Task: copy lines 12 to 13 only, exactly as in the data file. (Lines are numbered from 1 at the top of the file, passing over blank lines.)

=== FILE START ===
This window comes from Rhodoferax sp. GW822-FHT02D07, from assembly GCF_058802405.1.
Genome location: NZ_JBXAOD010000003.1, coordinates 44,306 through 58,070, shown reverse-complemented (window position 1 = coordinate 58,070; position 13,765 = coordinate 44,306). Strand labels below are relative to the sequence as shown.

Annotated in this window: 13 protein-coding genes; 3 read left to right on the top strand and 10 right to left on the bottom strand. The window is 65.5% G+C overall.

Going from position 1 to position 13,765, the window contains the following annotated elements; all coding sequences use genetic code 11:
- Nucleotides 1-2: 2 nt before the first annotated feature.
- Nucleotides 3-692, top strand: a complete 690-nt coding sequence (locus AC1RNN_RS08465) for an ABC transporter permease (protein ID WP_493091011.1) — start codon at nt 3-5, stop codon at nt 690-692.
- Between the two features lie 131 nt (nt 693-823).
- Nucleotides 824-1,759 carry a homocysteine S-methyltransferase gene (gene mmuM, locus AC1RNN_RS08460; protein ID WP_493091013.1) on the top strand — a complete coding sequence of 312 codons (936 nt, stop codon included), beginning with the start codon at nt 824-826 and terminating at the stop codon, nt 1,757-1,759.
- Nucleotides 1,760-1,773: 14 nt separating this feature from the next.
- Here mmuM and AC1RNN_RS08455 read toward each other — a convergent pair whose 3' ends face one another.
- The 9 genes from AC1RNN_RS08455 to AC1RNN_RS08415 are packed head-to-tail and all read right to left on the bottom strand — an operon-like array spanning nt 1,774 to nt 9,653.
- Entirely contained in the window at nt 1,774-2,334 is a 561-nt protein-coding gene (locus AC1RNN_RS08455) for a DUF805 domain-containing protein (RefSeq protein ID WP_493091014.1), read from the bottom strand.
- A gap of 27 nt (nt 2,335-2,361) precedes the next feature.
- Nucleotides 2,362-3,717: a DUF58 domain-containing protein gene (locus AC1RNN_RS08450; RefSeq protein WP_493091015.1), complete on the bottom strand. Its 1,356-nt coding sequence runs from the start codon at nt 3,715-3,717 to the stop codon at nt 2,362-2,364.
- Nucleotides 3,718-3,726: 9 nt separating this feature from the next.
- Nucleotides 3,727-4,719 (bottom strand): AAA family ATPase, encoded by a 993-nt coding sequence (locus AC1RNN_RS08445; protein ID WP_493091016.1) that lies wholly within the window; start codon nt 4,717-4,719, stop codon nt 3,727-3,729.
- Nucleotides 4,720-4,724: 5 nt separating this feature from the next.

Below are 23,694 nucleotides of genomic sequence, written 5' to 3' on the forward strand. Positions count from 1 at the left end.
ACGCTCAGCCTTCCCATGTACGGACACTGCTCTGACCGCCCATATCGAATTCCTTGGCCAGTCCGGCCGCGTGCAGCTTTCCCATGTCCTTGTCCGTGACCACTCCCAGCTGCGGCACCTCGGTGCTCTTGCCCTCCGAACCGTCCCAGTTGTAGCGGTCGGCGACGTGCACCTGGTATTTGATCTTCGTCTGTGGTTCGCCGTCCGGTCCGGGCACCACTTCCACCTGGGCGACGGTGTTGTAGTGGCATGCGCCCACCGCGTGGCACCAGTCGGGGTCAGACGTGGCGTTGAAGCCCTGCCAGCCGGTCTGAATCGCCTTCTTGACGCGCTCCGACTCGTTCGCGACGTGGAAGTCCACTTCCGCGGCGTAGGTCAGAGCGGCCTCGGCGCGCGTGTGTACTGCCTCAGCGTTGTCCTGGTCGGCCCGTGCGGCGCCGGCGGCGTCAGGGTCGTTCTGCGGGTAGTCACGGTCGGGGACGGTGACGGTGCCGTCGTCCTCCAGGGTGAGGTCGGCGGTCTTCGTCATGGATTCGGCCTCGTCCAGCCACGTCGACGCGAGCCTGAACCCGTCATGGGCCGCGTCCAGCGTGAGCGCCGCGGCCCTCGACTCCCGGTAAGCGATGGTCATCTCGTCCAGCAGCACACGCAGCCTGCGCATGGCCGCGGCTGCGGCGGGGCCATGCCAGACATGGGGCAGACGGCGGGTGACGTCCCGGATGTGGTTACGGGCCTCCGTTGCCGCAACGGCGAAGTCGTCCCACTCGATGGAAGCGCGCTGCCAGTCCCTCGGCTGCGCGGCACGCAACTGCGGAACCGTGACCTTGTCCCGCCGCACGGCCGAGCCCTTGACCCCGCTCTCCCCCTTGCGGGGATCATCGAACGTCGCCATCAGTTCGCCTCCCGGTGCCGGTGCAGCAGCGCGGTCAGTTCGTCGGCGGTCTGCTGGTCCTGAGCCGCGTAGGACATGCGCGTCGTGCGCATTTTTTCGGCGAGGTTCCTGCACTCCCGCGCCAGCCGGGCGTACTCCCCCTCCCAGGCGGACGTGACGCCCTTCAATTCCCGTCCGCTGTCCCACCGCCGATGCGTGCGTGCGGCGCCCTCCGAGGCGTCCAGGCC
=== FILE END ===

- Entirely contained in the window at nt 1,774-2,334 is a 561-nt protein-coding gene (locus AC1RNN_RS08455) for a DUF805 domain-containing protein (RefSeq protein ID WP_493091014.1), read from the bottom strand.
- A gap of 27 nt (nt 2,335-2,361) precedes the next feature.